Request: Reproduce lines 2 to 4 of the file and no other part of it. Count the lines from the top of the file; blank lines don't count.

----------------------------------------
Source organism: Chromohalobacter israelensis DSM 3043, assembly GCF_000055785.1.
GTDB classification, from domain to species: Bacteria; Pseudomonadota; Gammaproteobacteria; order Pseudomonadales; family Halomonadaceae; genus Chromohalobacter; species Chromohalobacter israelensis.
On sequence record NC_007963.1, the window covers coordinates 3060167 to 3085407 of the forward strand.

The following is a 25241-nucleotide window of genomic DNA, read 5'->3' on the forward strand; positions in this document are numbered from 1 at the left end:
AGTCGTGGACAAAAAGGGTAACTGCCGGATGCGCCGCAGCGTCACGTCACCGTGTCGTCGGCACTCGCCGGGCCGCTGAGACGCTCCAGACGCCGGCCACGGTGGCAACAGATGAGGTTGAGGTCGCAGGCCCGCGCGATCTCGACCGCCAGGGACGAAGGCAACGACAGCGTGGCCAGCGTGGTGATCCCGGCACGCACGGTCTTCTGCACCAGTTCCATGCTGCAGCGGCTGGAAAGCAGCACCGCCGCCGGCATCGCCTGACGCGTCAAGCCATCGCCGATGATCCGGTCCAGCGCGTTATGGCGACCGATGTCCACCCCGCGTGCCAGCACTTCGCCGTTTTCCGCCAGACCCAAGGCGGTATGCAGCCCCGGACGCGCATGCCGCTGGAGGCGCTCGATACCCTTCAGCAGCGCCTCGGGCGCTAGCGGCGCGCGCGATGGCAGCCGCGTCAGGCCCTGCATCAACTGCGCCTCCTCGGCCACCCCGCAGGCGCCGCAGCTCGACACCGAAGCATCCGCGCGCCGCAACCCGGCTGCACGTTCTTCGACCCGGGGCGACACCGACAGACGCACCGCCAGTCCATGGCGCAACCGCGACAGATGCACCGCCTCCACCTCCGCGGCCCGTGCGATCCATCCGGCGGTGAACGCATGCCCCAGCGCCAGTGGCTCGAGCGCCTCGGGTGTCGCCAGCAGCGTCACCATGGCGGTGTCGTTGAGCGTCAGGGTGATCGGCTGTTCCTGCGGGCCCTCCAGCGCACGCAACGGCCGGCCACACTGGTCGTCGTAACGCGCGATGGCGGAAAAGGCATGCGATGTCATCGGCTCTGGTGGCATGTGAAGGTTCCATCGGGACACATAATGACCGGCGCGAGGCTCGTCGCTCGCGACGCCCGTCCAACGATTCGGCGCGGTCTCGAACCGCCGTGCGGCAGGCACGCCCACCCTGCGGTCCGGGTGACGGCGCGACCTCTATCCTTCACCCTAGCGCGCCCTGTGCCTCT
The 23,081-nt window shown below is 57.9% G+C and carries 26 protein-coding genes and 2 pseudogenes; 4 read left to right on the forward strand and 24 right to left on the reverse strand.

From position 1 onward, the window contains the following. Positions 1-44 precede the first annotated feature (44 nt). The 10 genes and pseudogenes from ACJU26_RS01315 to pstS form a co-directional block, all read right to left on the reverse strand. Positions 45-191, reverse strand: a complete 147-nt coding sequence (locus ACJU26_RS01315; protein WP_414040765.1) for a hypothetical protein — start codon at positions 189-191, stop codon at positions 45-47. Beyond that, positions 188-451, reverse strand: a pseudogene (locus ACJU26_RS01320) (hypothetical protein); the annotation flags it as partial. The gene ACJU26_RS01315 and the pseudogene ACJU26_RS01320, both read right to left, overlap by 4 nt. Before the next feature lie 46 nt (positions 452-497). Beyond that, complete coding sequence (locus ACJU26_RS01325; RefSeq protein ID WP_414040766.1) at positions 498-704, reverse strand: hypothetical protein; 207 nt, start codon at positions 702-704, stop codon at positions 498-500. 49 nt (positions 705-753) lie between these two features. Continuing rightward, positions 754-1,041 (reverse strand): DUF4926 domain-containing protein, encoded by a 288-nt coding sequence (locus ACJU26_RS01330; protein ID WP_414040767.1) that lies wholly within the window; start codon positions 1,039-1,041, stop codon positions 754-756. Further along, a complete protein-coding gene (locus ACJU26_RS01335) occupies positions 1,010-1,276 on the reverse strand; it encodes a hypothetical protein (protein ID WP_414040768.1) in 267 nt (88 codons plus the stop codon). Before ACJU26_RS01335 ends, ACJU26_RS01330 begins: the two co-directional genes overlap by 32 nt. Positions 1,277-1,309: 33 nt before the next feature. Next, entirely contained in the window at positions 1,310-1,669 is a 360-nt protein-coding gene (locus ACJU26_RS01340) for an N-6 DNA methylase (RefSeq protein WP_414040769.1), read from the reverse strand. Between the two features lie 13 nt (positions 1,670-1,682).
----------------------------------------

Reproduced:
GTDB classification, from domain to species: Bacteria; Pseudomonadota; Gammaproteobacteria; order Pseudomonadales; family Halomonadaceae; genus Chromohalobacter; species Chromohalobacter israelensis.
On sequence record NC_007963.1, the window covers coordinates 3060167 to 3085407 of the forward strand.

The following is a 25241-nucleotide window of genomic DNA, read 5'->3' on the forward strand; positions in this document are numbered from 1 at the left end: